Last summer, when she was filming the most recent season, the internet began to speculate about how much thinner Batula looked in photos on social media. Batula was accused of having an eating disorder, being on drugs, and being mentally ill. She got nasty messages telling her she looked sickly, she looked like she was dying, that she was a bad role model for women.
Here’s the truth. Batula did lose weight, but it wasn't intentional. After her wedding, she and Cooke decided she would go off birth control in order to see what her natural cycle was like. They knew they wanted to have kids at some point in the next few years, and Batula had visions of herself dutifully tracking her ovulation, being super in tune with her cycle, and feeling fully in control and ready to try when the time came.
The reality was much more intense than the Earth Mother vision she had. As many women experience, her body went through major hormonal changes going off the pill, and her symptoms were more extreme than she expected. She broke out in cystic acne, her period stopped completely, and she started to grow extra body hair. Then, she said, she suddenly dropped a lot of weight. No matter how much she would eat, she couldn’t gain it back.
When she tried to open up about the experience on Instagram, she was accused of hiding her real issues. It was disappointing, Batula said. She thought we as a society were past that.
“There's no eating disorder and I think when people accuse me of that, it's harmful to people who have had food issues,” she said.
Losing her period was particularly terrifying. Batula hadn’t planned on talking about it on camera, but in an organic moment over wine with DeSorbo on Winter House, she opened up. They continued the conversation on Summer House, where Miller, a nurse, urged Batula to go to a doctor The conversations inspired the three friends to take a fertility test together, which they opened and discussed on camera. Batula is proud of the scene. How often do women have frank discussions about reproductive health on reality TV?
“We're all going through something with our menstruation journey…It's interesting to have three different women from three different backgrounds…and none of us are the same,” Batula said.
Batula also has been gratified by the many DMs she gets from viewers thanking her for opening up and talking about losing her period.“I have private support, I have quiet support, and I'm okay with that,” she said.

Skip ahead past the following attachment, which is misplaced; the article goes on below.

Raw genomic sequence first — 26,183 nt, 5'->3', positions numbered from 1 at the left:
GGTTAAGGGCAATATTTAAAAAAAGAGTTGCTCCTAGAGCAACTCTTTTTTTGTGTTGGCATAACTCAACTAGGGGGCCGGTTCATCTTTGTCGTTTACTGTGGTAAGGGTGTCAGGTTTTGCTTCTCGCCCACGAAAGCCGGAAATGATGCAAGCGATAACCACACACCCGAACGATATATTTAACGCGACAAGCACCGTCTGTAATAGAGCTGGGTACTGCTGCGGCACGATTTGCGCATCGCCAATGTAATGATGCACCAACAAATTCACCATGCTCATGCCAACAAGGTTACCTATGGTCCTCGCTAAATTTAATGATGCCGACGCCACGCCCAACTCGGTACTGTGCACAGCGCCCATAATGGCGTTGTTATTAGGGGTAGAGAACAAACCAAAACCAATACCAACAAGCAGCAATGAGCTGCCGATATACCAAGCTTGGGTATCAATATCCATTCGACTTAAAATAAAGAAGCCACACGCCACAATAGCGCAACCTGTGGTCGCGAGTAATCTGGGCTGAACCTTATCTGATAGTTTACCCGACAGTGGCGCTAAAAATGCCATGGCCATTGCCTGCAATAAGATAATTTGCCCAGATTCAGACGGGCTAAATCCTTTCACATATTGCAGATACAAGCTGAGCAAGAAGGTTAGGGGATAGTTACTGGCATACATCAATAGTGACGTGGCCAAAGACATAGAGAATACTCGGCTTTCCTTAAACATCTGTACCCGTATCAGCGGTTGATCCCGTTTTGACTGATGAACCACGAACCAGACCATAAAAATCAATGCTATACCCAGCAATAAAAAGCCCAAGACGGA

Batula also wanted to clear up that she is not trying to get pregnant anytime soon. She and Cooke are focusing on each other, and growing Loverboy. Batula always dreamed of being a creative director for a company like the one she worked at when she joined the show, and at Loverboy, she controls the look and feel of the brand, from the cans to the merch, like the aforementioned “Summer should be fun” hoodies. As for the future of Loverboy, Batula says she and Cooke hope to expand the brand to become a true lifestyle company, offering party packages, experiences, and events.
It’s been a creatively fulfilling project for them both, she said, and the exposure of being on the show has taken the business to heights they never would have been able to achieve without that platform. Cooke’s always been clear that he views Bravo fame as a way to build a brand, and Batula said she’s open to continuing on the show, even if every year she questions her choices.
“I say I like the filming part and being able to be with your friends and have these memories, it's a lot of fun,” she said. “I could do that forever..It's the social media and…the online bullying that makes it really difficult to want to keep doing this.”
Eventually, though, when they do decide to have a family, she envisions it will be time to pass on the torch to a new generation of Summer House. She would be willing to entertain a new show featuring the original cast and their lives, if Bravo was interested, but if they only wanted to revamp Summer House with a younger cast, she would be fine with that too.
“We're not letting the show dictate our lives or our future, we’re both not ready to have kids,” she said. “But when we are, that’s it for us, and that’s okay.”
It’s been a long, strange, exhilarating seven years. Maybe, Batula mused, everyone in our modern world of viral fame and influencers will have their fifteen minutes, and this is hers. Maybe she will continue being in the public eye, maybe she won’t.
For now, she’s proud of the identity she’s carved out for herself.
“I know who I am with my friends and my husband and my family and our people,” she said. “And whatever is being shown online, how people feel about it, is just a version, a small snippet of who we really are.”
Stephanie McNeal is a senior editor at Glamour and the author of the forthcoming book Swipe Up for More!: Inside the Unfiltered Lives of Influencers.
Originally Appeared on Glamour